The Second Gentleman of the United States, the husband of Vice President Kamala Harris, was in Burlington, Vermont on Wednesday. Douglas Emhoff is helping the Biden Administration spread the word about the importance of vaccinations against COVID-19 especially in underserved and minority communities.
Second Gentleman Emhoff is traveling to different states to discuss the COVID-19 vaccination rollout and outreach efforts to minority populations. His first stop in Vermont was the Community Health Centers of Burlington where Nepalese immigrant Bishnu Subedi was receiving the Pfizer vaccine.
Emhoff: "Is this your first shot?"
Emhoff: “These shots they work, they’re safe, they’re painless as you’re about to see and they’re going to save your own life and save the lives of others. How do you feel about having your vaccine?”
Subedi: “I want to be a part of ending this pandemic so I am getting vaccinated.”
After thanking Subedi and her nurse Emhoff joined Vermont leaders and clinic staff for a roundtable discussion on vaccination efforts in the state. Lieutenant Governor Molly Gray shared data showing Vermont has the second oldest population in the country and a shrinking rural population. She said health care providers, including those providing vaccines, must go out to that population. “I don’t think we can talk about equity in public health without talking about broadband.”
Emhoff: “We’ve been talking about broadband all over the country and especially the relationship between broadband, rural communities and health. We’re relying more on telehealth and internet health. So couldn’t agree more.”
During the roundtable Emhoff talked with Community Health Centers of Burlington Chief Medical Officer Dr. Heather Stein about how they approached skepticism over COVID-19 vaccines.
Emhoff: “We are so confident in these vaccines. They work. The efficacy is incredible. So we should be talking about confidence not hesitancy. How are you all dealing with this issue?”
Stein: “The power that we have in primary care is relationships. We know that in many cases this is not going to be one conversation with people.”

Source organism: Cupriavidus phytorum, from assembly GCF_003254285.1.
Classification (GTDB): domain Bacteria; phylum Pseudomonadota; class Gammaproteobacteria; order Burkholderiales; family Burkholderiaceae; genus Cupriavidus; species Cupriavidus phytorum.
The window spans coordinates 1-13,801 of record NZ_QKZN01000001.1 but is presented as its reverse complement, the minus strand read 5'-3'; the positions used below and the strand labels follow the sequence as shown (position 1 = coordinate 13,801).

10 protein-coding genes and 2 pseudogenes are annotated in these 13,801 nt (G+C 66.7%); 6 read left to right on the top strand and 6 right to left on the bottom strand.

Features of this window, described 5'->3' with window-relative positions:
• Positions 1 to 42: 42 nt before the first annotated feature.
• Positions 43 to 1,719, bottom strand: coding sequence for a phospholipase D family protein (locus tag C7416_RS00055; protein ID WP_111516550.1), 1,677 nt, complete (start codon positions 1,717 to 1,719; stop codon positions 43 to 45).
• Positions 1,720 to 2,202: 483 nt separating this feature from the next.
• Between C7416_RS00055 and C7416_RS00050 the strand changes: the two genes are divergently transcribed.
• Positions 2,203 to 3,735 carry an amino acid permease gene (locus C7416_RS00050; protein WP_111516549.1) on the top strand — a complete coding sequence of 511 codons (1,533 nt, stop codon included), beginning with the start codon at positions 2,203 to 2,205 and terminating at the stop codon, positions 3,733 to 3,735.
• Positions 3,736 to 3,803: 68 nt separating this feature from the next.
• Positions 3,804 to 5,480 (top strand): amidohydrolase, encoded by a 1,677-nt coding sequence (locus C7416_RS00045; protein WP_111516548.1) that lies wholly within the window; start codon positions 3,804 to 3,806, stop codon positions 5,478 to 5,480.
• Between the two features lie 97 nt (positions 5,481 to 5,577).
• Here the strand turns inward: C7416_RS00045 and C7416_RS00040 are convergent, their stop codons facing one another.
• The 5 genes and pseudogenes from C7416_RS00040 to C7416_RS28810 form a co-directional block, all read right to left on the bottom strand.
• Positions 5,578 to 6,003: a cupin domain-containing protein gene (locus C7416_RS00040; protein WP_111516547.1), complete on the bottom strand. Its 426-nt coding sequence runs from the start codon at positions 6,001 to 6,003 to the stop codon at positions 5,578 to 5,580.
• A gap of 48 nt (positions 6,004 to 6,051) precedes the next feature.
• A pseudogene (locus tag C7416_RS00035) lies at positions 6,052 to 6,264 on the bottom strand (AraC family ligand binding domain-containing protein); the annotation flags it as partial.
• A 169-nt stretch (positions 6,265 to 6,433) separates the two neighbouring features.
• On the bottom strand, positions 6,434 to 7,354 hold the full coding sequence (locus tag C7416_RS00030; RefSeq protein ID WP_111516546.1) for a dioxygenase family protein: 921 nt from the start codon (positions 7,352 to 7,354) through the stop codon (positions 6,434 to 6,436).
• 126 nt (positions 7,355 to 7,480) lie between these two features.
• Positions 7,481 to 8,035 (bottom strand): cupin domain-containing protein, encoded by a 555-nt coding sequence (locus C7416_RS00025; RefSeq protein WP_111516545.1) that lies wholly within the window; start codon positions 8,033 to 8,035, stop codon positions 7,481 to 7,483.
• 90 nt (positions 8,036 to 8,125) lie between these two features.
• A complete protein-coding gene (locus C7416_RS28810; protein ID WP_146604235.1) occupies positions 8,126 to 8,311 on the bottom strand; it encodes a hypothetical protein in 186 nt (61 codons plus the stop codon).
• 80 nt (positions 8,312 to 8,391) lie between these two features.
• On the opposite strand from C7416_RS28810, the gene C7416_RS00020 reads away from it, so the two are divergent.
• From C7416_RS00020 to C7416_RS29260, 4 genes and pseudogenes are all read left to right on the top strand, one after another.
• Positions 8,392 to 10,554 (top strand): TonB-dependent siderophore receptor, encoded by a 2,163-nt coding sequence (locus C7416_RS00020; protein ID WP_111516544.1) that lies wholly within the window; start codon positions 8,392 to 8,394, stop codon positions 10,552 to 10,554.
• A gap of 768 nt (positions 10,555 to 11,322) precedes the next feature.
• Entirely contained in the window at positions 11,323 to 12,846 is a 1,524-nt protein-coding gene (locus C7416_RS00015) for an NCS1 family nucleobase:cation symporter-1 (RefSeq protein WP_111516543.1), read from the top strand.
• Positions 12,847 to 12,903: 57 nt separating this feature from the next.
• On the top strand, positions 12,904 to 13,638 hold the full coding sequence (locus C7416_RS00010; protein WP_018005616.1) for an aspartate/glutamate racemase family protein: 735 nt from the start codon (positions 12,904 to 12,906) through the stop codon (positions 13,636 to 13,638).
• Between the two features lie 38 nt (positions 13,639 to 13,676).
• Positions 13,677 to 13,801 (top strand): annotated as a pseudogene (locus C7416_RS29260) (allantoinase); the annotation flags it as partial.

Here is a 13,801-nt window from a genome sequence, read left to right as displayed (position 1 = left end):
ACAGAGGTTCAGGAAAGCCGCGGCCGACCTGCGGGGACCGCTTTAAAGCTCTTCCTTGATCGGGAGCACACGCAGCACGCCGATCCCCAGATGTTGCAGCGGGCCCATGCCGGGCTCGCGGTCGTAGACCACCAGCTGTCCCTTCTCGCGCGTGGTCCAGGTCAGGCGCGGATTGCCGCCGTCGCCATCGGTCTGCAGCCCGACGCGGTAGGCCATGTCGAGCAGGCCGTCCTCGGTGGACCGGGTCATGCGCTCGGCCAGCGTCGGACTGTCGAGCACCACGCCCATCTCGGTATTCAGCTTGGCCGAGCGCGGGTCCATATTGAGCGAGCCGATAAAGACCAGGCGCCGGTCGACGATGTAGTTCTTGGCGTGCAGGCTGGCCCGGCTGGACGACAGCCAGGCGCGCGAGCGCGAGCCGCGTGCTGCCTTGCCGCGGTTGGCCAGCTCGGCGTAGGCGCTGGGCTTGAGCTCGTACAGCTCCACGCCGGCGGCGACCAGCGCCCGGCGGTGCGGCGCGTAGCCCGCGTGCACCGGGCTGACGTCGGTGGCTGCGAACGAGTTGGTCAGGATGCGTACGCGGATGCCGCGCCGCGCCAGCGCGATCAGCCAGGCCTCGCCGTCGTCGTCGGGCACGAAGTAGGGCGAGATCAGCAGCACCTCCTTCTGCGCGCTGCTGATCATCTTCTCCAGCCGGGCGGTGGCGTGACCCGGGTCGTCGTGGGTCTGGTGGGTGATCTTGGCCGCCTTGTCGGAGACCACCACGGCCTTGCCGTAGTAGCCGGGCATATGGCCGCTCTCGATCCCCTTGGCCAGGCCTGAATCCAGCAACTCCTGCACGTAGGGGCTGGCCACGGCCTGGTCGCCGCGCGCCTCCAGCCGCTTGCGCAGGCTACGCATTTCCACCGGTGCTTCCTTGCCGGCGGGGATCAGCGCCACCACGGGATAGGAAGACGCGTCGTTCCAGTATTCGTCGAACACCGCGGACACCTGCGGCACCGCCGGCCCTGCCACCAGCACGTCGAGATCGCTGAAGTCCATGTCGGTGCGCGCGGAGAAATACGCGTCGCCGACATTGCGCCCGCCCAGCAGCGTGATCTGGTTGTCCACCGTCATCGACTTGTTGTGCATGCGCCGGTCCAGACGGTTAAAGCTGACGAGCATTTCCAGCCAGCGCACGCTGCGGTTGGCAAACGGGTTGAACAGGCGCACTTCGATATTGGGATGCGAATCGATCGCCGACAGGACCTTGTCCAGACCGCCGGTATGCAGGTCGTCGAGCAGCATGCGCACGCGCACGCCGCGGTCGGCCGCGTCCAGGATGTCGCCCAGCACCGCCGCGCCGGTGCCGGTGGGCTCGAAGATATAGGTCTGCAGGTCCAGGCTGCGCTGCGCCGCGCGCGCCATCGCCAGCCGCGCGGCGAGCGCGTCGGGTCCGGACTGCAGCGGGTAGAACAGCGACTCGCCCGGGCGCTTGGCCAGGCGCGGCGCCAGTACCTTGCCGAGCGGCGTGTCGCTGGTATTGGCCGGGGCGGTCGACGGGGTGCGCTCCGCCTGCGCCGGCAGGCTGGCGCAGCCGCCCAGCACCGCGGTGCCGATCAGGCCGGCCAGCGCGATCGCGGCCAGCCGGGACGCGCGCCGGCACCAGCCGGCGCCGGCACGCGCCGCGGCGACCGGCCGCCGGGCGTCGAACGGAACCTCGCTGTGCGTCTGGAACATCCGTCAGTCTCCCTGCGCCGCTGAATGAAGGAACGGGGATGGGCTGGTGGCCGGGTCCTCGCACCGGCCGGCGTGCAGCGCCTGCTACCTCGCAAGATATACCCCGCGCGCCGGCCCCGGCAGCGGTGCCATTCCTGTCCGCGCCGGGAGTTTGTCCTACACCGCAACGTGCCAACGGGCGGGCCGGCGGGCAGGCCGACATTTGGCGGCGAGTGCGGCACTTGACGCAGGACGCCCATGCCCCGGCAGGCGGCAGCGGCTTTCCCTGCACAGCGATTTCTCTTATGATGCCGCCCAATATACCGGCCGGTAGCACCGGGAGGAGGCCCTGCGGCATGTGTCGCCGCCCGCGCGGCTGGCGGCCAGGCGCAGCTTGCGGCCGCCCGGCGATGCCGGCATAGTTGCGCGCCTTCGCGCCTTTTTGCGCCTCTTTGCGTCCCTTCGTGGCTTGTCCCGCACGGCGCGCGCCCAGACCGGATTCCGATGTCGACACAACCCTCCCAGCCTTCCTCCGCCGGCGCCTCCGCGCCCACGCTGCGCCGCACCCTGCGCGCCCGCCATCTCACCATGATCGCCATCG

Six percent of Vermont residents identify as Black, Indigenous or People of Color. BIPOC and New American residents are also among those least likely to get vaccinated. After the roundtable Emhoff stopped by One Community Center where the Association of Africans Living in Vermont is based. Originally founded to serve the African immigrant community it now services all immigrants in the area. Its current focus is helping to coordinate vaccine distribution. Emhoff was greeted by Irene Webster, who wrote a song in Swahili that encourages New American residents to get vaccinated.
“I did this song because of frustration really," Webster said. "The hesitancy in our community, the fear, the misinformation. So I decided to write this song because you know they’re familiar with my face. Every week I’m disseminating information from the public health officials. So that when they see that their leaders that they trust also partaking of the vaccine that maybe perhaps they’ll be persuaded and see that it’s something safe to do.”
Emhoff: “Is it working?”
Webster: “It is working. Now numbers are growing.”
Emhoff is traveling across the country to promote the vaccine and reiterated that message before he left.
“Get the vaccines," he said. "Now there’re open to everybody. We will make sure that there’s enough supply. And we are close but we are not there and you kind of see some of the numbers spiking up around the country where folks are letting their guard down a little bit. This is not the time to let your guard down.”
Vice President Harris is expected to visit New Hampshire on Friday.
Audio from Emhoff’s Vermont visit is courtesy of pool coverage from WCAX television.